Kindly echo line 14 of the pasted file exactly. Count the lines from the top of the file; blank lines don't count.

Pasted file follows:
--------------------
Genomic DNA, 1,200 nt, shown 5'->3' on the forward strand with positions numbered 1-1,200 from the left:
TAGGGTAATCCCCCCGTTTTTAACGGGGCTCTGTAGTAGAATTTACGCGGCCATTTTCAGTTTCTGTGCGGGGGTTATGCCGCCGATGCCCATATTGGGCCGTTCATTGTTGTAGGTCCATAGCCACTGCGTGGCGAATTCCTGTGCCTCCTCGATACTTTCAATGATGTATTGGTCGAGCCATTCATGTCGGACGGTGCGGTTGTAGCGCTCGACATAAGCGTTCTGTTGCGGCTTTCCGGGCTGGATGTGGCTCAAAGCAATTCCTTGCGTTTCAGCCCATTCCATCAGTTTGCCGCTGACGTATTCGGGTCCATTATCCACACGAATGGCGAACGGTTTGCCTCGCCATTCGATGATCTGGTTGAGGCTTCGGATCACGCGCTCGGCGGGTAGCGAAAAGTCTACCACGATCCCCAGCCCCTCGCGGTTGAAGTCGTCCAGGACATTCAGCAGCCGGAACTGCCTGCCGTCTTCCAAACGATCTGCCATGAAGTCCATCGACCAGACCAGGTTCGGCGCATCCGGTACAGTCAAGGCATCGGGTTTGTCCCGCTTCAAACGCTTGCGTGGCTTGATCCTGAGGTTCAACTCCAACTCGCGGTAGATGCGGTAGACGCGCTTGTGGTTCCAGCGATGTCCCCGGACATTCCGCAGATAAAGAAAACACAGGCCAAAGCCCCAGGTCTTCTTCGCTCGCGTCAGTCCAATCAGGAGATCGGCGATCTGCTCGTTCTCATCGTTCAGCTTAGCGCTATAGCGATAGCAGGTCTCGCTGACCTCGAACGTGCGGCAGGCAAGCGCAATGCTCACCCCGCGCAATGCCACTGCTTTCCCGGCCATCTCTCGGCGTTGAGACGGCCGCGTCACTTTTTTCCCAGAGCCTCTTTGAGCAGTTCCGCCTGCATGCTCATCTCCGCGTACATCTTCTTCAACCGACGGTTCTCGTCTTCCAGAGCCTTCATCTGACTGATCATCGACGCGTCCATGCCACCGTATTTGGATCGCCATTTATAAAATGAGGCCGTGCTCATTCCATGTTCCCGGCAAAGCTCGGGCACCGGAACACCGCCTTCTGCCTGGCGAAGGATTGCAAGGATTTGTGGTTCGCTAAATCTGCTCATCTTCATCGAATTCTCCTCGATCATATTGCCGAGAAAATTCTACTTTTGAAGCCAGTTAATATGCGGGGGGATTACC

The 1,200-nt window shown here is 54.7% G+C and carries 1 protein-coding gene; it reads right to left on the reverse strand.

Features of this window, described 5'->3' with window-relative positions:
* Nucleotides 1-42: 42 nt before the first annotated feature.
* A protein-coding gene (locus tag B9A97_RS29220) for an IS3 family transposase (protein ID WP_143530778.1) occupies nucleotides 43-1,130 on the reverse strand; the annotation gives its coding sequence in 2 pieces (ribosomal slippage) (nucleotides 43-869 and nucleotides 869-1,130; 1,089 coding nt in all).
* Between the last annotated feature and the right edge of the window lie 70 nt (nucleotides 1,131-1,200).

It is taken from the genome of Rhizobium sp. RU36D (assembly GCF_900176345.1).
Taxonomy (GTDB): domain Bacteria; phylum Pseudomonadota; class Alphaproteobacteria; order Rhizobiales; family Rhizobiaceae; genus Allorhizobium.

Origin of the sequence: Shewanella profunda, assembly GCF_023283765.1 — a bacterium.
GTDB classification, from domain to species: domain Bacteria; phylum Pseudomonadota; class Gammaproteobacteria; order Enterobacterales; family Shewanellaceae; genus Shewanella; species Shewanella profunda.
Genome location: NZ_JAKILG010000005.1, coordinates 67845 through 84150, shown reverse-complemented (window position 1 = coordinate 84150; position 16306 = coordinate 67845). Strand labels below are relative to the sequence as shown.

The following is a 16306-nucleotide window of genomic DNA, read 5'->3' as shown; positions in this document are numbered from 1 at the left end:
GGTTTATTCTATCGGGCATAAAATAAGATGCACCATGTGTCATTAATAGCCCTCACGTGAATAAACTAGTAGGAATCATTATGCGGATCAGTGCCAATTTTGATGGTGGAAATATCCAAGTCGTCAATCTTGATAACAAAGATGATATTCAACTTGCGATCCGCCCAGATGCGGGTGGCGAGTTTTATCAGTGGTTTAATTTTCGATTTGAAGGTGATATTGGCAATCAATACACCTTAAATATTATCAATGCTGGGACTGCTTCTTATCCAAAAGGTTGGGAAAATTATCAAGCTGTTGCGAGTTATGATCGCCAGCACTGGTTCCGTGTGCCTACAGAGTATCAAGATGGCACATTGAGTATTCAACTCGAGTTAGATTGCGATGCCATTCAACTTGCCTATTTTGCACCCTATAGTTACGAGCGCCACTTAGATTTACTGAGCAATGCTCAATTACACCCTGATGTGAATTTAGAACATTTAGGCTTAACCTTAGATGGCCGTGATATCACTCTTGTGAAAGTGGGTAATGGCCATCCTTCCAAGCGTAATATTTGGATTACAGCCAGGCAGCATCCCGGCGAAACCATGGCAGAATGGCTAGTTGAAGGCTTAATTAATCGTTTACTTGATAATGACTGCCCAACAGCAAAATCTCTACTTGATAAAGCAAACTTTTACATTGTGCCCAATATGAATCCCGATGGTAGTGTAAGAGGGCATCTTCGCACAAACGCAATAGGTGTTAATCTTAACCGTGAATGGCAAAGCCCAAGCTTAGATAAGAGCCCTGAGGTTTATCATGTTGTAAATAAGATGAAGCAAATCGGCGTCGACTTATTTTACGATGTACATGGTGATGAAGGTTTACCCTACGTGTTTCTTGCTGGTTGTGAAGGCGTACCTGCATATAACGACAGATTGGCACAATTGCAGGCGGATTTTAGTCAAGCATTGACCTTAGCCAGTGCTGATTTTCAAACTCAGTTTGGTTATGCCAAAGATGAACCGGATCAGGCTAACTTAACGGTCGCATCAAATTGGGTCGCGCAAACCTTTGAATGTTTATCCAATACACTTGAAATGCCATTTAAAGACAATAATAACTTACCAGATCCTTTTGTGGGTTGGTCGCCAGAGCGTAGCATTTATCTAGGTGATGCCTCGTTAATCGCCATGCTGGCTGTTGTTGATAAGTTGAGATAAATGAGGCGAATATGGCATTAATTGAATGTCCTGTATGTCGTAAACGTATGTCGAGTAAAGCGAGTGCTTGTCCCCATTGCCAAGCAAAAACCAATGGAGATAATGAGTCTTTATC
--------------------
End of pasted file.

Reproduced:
GGTTTATTCTATCGGGCATAAAATAAGATGCACCATGTGTCATTAATAGCCCTCACGTGAATAAACTAGTAGGAATCATTATGCGGATCAGTGCCAATTTTGATGGTGGAAATATCCAAGTCGTCAATCTTGATAACAAAGATGATATTCAACTTGCGATCCGCCCAGATGCGGGTGGCGAGTTTTATCAGTGGTTTAATTTTCGATTTGAAGGTGATATTGGCAATCAATACACCTTAAATATTATCAATGCTGGGACTGCTTCTTATCCAAAAGGTTGGGAAAATTATCAAGCTGTTGCGAGTTATGATCGCCAGCACTGGTTCCGTGTGCCTACAGAGTATCAAGATGGCACATTGAGTATTCAACTCGAGTTAGATTGCGATGCCATTCAACTTGCCTATTTTGCACCCTATAGTTACGAGCGCCACTTAGATTTACTGAGCAATGCTCAATTACACCCTGATGTGAATTTAGAACATTTAGGCTTAACCTTAGATGGCCGTGATATCACTCTTGTGAAAGTGGGTAATGGCCATCCTTCCAAGCGTAATATTTGGATTACAGCCAGGCAGCATCCCGGCGAAACCATGGCAGAATGGCTAGTTGAAGGCTTAATTAATCGTTTACTTGATAATGACTGCCCAACAGCAAAATCTCTACTTGATAAAGCAAACTTTTACATTGTGCCCAATATGAATCCCGATGGTAGTGTAAGAGGGCATCTTCGCACAAACGCAATAGGTGTTAATCTTAACCGTGAATGGCAAAGCCCAAGCTTAGATAAGAGCCCTGAGGTTTATCATGTTGTAAATAAGATGAAGCAAATCGGCGTCGACTTATTTTACGATGTACATGGTGATGAAGGTTTACCCTACGTGTTTCTTGCTGGTTGTGAAGGCGTACCTGCATATAACGACAGATTGGCACAATTGCAGGCGGATTTTAGTCAAGCATTGACCTTAGCCAGTGCTGATTTTCAAACTCAGTTTGGTTATGCCAAAGATGAACCGGATCAGGCTAACTTAACGGTCGCATCAAATTGGGTCGCGCAAACCTTTGAATGTTTATCCAATACACTTGAAATGCCATTTAAAGACAATAATAACTTACCAGATCCTTTTGTGGGTTGGTCGCCAGAGCGTAGCATTTATCTAGGTGATGCCTCGTTAATCGCCATGCTGGCTGTTGTTGATAAGTTGAGATAAATGAGGCGAATATGGCATTAATTGAATGTCCTGTATGTCGTAAACGTATGTCGAGTAAAGCGAGTGCTTGTCCCCATTGCCAAGCAAAAACCAATGGAGATAATGAGTCTTTATC